I have two sets of of Feynman's Lectures on Physics; one is an old 3-volume paperback set, the other a 3-volume hardbound set dedicated to the 25th anniversary of the first printing. I think very highly of them.

The books are based on the introductory, general review physics course taught to incoming freshmen & sophomores at Caltech. Volume I covers the first year, volume II covers the 2nd year, and volume III is dedicated to quantum mechanics from both years. As Feynman put it ...

"The special problem we tried to get at with these lectures was to maintain the interest of the very enthusiastic and rather smart students coming out of high school and into Caltech. They have heard a lot about how interesting and exciting physics is - the theory of relativity, quantum mechanics, and other modern ideas. By the end of two years of our previous course, many would be very discouraged because there were really very few grand, new, modern ideas presented to them. They were made to study inclined planes, electrostatics, and so forth, and after two years it was quite stultifying. The problem was whether we could make a course which would save the more advanced and excited student by maintaining his enthusiasm" - Feynman's Preface.

Of course the books were published in 1963-1965, so perhaps by today's half-century later standards the "grand, new, modern" part might be a bit outdated. But fundamental physics does not change all that much, and in that sense the books are today just as valuable as they were then, as a presentation of fundamental physics for the beginning students.

I find the presentation to be unusual in a good way, namely that Feynman's Lectures ventures outside the normal confines of introductory physics to remind the student that there is a real universe in which all this physics has to establish a context. So chapter 3 of Volume I is entitled, "The Relation of Physics to Other Sciences", and includes short discussions of chemistry, biology, geology, astronomy and even psychology. Certainly no other introductory physics book from those days that I can remember did that. I would say that the entire 3-volume set includes less idealism and more practicality than is typical for this level of book. Volume II includes an entire chapter on atmospheric electricity and discusses charge separation in thunderstorms, which I have never seen outside my specialized books in that field. It also includes a discussion of the principle of least action, which was unusual in introductory courses then (maybe it still is unusual, I would no longer know). Volume III is dedicated to quantum mechanics, gathering up lectures delivered in both the 1st & 2nd years of the course. There may be material here that never made it into the original lectures, or at least Feynman hints at that in his preface.

The books are well written, I think; physics books where you can read the English as well as the equations are a valuable commodity. Though perhaps a bit dated, that's not a serious drawback, since the material is basic, not frontiers of physics stuff. I have no problem recommending them to anyone who want's to learn basic physics (algebra & basic calculus are required) or go back to the basics. The only thing I would say they are not appropriate for is anyone who wants to go into advanced & specialized topics right away, or someone who is looking for graduate level material, and especially more recent advanced material.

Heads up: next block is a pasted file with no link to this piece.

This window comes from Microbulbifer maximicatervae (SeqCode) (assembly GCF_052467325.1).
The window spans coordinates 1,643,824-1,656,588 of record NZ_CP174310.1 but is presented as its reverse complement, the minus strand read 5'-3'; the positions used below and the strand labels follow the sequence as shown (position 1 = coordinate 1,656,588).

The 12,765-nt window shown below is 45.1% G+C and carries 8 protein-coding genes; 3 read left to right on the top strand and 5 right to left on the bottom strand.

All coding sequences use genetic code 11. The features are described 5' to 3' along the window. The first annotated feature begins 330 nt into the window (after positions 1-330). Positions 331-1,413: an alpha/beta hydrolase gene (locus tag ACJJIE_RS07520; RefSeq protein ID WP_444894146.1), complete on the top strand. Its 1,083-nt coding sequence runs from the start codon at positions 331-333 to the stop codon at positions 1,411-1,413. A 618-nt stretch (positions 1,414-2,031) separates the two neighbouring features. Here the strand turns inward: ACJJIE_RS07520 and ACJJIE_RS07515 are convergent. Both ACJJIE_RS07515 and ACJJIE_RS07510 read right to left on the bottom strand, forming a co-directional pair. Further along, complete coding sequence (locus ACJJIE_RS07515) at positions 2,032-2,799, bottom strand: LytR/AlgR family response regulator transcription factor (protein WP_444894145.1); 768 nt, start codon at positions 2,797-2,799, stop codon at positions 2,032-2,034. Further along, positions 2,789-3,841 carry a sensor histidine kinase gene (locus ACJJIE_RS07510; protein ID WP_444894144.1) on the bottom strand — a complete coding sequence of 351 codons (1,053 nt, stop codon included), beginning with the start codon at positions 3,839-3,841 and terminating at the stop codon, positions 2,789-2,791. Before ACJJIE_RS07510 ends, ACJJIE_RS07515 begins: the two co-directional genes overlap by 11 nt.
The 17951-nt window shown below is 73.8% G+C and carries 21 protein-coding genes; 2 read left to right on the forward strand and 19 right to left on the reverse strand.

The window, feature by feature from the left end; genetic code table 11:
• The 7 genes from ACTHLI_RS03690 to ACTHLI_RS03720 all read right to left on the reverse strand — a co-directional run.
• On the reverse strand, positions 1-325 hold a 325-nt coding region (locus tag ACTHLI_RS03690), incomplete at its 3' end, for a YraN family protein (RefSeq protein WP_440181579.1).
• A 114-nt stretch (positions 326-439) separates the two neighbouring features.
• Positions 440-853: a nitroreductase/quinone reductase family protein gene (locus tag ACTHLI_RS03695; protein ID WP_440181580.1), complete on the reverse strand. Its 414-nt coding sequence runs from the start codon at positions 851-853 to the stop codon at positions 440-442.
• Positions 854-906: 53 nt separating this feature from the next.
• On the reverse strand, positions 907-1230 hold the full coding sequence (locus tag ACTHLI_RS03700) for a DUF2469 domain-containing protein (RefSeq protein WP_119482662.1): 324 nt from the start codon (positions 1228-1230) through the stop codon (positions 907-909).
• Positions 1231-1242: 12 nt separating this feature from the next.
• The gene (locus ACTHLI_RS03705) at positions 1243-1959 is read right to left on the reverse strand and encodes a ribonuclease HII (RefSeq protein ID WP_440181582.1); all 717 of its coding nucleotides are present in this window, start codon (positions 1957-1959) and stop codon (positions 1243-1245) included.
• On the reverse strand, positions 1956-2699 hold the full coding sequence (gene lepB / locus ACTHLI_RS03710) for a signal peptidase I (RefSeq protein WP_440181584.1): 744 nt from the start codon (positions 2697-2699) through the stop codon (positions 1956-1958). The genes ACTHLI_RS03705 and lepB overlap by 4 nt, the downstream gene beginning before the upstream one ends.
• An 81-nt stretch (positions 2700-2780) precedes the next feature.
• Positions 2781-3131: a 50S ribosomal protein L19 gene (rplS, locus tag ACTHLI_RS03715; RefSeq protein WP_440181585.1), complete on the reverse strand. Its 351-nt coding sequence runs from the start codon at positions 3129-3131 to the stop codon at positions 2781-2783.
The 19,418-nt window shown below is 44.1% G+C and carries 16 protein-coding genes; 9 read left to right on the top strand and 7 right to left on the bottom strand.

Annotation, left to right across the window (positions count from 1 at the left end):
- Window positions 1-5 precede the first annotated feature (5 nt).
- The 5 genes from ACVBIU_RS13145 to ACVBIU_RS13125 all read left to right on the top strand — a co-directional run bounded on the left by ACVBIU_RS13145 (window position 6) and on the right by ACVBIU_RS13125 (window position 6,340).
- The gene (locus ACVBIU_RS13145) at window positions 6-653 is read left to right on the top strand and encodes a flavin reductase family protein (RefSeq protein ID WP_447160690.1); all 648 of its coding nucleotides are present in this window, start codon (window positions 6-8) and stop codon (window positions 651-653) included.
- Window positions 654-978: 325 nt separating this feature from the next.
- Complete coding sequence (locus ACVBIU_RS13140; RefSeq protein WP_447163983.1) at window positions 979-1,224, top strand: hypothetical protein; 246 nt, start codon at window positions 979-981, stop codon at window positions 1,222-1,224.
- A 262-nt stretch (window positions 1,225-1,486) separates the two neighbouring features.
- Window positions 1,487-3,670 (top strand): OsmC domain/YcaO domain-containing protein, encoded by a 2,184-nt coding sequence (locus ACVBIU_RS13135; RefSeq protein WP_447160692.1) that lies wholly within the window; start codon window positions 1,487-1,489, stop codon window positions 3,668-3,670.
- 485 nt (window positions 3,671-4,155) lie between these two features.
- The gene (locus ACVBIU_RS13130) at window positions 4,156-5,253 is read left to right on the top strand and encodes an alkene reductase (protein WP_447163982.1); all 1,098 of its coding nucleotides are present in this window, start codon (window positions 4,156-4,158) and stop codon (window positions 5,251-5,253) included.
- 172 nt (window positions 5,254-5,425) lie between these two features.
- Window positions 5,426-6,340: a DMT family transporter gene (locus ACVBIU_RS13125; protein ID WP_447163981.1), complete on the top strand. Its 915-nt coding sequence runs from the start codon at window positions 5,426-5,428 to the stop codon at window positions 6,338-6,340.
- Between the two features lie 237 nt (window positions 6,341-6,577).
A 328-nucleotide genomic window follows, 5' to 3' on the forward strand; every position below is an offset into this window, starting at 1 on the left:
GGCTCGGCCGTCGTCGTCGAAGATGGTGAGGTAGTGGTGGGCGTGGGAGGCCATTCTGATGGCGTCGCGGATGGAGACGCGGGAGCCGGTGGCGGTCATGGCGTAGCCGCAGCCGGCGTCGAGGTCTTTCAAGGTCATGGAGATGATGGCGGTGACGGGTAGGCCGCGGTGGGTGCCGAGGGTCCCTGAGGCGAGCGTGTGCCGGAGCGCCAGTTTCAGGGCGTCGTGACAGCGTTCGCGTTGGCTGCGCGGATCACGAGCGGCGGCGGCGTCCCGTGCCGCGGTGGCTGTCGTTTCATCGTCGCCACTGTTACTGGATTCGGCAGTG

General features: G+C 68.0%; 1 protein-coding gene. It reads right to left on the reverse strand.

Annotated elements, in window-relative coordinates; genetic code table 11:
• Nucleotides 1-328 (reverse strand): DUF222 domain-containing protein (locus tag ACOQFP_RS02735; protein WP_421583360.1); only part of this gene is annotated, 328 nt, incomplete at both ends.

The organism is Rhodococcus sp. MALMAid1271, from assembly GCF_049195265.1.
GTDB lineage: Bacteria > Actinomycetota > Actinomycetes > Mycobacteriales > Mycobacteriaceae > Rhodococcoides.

The point of philosophy is to start with something so simple as not to seem worth stating, and to end with something so paradoxical that no one will believe it. -- Bertrand Russell
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Machi4velli
SFN Regular

USA
854 Posts

Posted - 12/15/2012 :  20:55:50   [Permalink]  Show Profile Send Machi4velli a Private Message  Reply with Quote
Thanks Tim Thompson! I did end up getting a cheap copy of the set soon after your recommendation last year. I only actually made it through the first book so far (alas... my primary work comes first), but the first one is very engaging, interesting, and easy to follow with zero physics background.

"Truth does not change because it is, or is not, believed by a majority of the people."
-Giordano Bruno

"The greatest enemy of knowledge is not ignorance, but the illusion of knowledge."
-Stephen Hawking

"Seeking what is true is not seeking what is desirable"
-Albert Camus
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sailingsoul
SFN Addict

2830 Posts

Posted - 12/16/2012 :  19:12:16   [Permalink]  Show Profile Send sailingsoul a Private Message  Reply with Quote
Perhaps some TV commercials can be sacrificed so that the time saved might be better spent. I make no judgements as to the value within the link provided. Individual mileage may vary.

Richard Feynman Videos

There are only two types of religious people, the deceivers and the deceived. SS